Excerpt from Chapter 2 of Save Gas, Save the Planet: John Addison’s book about hybrid and electric cars, pathways to low carbon driving, and the future of sustainable transportation. © 2009 John Addison. All rights reserved.
Growing up in northern California has had a big influence on my love and respect for the outdoors. Unfortunately, I have witnessed in my lifetime a great loss of wilderness areas. I hope that the world gains an appreciation for what’s here and does everything it can to protect it. I want for my children and all of their children to enjoy the same wonders I experienced as a boy.
Academy Award Winning Actor, Director, Producer,
Electric Vehicle Driver
Tom Hanks has supported improving the environment for years both with words and actions such as driving electric vehicles. “I still have a Toyota RAV4 EV and never spent a penny on gasoline for it,” he said. Happy with his Toyota EV, he added a second electric car.
Tom Hanks purchased a Scion and had a specialty company, AC Propulsion, convert it into an electric vehicle, replacing the engine and drivetrain with an electric motor and electric drive system. The converted Scion accelerates from zero to 60 in 7 seconds and has a top speed of 95 mph. The range is 140 to 180 miles, meeting the needs of a couple with more than one car. An on-board charger makes it perfect for garage and other AC outlet charging. In only 30 minutes it can be charged for at least 20 more miles. A fast recharge takes 2 hours; a normal recharge takes 5 hours. In all, Hanks probably spent $75,000 for the Scion and the conversion.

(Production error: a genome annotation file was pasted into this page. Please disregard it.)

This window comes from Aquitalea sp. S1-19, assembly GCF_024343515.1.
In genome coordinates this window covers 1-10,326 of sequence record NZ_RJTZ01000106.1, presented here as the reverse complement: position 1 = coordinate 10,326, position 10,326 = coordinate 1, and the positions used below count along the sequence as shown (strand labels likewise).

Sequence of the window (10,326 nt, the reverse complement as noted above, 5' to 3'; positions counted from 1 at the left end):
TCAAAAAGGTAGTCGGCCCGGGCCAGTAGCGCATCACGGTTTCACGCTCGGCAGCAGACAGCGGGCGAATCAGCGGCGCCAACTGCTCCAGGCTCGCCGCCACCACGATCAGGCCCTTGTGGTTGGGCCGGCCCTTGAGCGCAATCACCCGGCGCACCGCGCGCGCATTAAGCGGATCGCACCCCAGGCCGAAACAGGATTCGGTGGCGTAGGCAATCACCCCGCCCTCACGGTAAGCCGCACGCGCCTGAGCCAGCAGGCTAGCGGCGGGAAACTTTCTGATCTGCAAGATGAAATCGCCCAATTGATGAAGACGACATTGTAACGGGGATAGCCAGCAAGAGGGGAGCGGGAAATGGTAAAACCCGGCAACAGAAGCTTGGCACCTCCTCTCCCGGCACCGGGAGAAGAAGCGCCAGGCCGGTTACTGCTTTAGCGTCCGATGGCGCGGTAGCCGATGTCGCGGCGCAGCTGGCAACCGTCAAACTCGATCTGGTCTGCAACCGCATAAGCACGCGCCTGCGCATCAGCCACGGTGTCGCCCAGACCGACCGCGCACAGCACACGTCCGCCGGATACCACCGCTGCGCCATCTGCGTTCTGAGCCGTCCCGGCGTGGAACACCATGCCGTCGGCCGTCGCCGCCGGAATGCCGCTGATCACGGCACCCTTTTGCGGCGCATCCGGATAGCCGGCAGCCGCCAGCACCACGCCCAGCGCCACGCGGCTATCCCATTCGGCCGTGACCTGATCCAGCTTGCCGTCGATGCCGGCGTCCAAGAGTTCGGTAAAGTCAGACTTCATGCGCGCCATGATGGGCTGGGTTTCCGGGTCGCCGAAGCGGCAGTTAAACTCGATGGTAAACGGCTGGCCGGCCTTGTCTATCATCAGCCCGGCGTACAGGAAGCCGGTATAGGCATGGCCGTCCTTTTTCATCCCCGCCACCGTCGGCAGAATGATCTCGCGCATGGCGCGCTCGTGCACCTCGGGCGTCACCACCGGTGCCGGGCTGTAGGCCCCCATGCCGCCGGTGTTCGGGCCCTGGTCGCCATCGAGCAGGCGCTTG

“What AC Propulsion is doing is fantastic. I drove their tzero electric sports car a few years ago, so when they put the same technology in a four-door I wanted one for myself. It has double the range, goes fast, uses Li Ion batteries, and is incredibly roomy and comfortable.”
Many other people are experimenting with conversions to electric. The most notable are hybrid owners. But because of the do-it-yourself cost and warranty concerns, most are waiting for EVs from a major automaker. Several exciting freeway speed choices should be available by the end of 2010 including the Nissan LEAF and Chevrolet Volt.
Kacey Childers enjoys driving her electric vehicle around Davis, a university town in California. The Chrysler GEM electric vehicle’s 25-mph speed limit is a perfect match with driving speeds in town. Many of these low-speed electric vehicles are in the $10,000 to $15,000 price range. Most states limit these low-speed electric vehicles (EV) to streets with speed limits no greater than 35 mph. Although their owners love these neighborhood electric vehicles, their speed and range restrictions discourage many.
The Childers’ vehicle is also a good match with the environmental consciousness found in many university towns. EVs are also a good fit for the stretched pocketbooks of university students. Because of Davis’ progressive culture, electric vehicles are cool. Kacey’s daughters, Katelyn and Callie, like arriving at school in an electric vehicle.
Their EV’s 20-mile range is fine for getting around town. With a four-hour recharge, they are ready to go another 20 miles. The car can be charged from an ordinary electric outlet in their garage and at over 60 public charging stations in the nearby area,# making 40-mile round-trips possible.